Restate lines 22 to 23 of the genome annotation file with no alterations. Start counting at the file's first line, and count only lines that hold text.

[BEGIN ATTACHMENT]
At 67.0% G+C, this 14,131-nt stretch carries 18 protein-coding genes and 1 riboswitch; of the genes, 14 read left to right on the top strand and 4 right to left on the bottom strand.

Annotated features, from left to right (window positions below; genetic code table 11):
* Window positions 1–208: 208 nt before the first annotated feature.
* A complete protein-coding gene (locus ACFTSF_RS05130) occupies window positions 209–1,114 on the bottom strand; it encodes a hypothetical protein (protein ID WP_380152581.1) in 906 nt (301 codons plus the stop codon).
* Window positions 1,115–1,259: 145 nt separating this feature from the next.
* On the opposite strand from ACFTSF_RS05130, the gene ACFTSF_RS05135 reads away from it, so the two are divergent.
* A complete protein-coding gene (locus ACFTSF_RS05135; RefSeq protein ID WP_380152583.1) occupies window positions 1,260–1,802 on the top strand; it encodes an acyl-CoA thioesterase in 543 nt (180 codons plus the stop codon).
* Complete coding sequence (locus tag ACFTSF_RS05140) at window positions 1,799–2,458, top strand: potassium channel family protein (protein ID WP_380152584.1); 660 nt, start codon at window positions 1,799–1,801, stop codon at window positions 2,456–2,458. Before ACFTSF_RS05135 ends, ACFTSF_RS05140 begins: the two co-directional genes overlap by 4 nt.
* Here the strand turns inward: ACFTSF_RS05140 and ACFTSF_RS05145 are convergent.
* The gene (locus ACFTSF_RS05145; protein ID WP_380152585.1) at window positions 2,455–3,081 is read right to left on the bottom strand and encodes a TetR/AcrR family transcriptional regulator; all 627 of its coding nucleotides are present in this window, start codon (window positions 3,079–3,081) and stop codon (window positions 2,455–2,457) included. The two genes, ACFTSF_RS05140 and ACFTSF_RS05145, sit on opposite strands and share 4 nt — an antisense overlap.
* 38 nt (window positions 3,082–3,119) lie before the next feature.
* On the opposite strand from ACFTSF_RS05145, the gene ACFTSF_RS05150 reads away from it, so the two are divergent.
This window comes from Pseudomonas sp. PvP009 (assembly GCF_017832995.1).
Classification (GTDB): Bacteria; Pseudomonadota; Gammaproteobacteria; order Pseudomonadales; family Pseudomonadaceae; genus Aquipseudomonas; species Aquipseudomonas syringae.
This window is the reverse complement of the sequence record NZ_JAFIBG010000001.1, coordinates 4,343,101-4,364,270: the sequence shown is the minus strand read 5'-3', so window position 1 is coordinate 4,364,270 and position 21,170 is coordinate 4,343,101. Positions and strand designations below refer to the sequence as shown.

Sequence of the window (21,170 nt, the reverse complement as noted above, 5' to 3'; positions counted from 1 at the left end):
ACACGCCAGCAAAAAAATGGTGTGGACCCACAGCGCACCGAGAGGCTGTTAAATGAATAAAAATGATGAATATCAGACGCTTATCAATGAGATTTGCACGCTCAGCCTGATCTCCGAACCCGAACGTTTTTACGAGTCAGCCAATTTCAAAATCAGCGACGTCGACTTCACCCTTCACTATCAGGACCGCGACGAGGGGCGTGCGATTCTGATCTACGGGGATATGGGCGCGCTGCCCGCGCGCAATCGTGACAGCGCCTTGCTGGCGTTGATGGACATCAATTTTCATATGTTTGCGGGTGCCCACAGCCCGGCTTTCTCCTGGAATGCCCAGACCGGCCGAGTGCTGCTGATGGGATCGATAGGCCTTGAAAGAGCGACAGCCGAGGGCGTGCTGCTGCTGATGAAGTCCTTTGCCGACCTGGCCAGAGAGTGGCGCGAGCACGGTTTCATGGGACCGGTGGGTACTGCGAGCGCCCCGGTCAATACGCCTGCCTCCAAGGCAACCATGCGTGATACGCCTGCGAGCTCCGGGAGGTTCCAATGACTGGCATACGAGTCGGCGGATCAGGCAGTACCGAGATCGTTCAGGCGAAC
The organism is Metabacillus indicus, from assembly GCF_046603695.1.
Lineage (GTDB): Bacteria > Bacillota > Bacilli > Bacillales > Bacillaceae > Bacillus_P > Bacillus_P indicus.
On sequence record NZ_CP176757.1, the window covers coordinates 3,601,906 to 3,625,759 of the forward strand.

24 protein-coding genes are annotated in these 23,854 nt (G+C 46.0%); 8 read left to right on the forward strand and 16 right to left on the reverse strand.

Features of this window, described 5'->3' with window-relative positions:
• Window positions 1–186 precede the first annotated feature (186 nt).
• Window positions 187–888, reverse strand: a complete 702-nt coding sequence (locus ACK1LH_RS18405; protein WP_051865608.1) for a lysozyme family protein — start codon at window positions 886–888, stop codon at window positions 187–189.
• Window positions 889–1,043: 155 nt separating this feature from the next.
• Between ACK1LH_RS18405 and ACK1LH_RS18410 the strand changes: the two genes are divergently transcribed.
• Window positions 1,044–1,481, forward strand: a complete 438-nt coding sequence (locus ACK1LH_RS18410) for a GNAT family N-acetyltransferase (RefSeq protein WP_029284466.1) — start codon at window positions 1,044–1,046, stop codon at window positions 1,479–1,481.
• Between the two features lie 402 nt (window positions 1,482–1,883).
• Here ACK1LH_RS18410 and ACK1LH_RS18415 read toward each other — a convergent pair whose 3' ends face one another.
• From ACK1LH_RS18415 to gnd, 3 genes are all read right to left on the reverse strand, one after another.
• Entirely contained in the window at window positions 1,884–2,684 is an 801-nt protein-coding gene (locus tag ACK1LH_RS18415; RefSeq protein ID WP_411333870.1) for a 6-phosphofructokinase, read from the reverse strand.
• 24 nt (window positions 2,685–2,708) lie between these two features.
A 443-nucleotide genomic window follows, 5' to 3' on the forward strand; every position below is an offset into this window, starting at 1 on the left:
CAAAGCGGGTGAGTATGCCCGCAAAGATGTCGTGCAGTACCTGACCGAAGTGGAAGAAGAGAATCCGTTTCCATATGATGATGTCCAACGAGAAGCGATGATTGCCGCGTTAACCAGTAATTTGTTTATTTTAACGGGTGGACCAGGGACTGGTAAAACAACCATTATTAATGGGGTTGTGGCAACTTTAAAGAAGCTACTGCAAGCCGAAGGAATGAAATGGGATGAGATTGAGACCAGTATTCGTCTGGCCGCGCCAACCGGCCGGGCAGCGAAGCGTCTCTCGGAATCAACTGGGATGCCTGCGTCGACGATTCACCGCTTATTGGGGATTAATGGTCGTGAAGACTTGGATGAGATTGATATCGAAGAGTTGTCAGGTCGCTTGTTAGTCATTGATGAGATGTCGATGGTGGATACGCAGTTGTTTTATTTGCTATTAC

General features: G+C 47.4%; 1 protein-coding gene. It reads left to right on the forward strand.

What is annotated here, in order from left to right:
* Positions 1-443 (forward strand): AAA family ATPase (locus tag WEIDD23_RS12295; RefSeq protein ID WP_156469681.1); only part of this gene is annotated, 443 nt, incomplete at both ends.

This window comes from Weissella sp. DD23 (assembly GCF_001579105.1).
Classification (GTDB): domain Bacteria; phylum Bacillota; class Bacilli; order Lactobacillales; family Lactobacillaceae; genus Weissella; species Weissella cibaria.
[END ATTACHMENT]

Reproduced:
Features of this window, described 5'->3' with window-relative positions:
• Window positions 1–186 precede the first annotated feature (186 nt).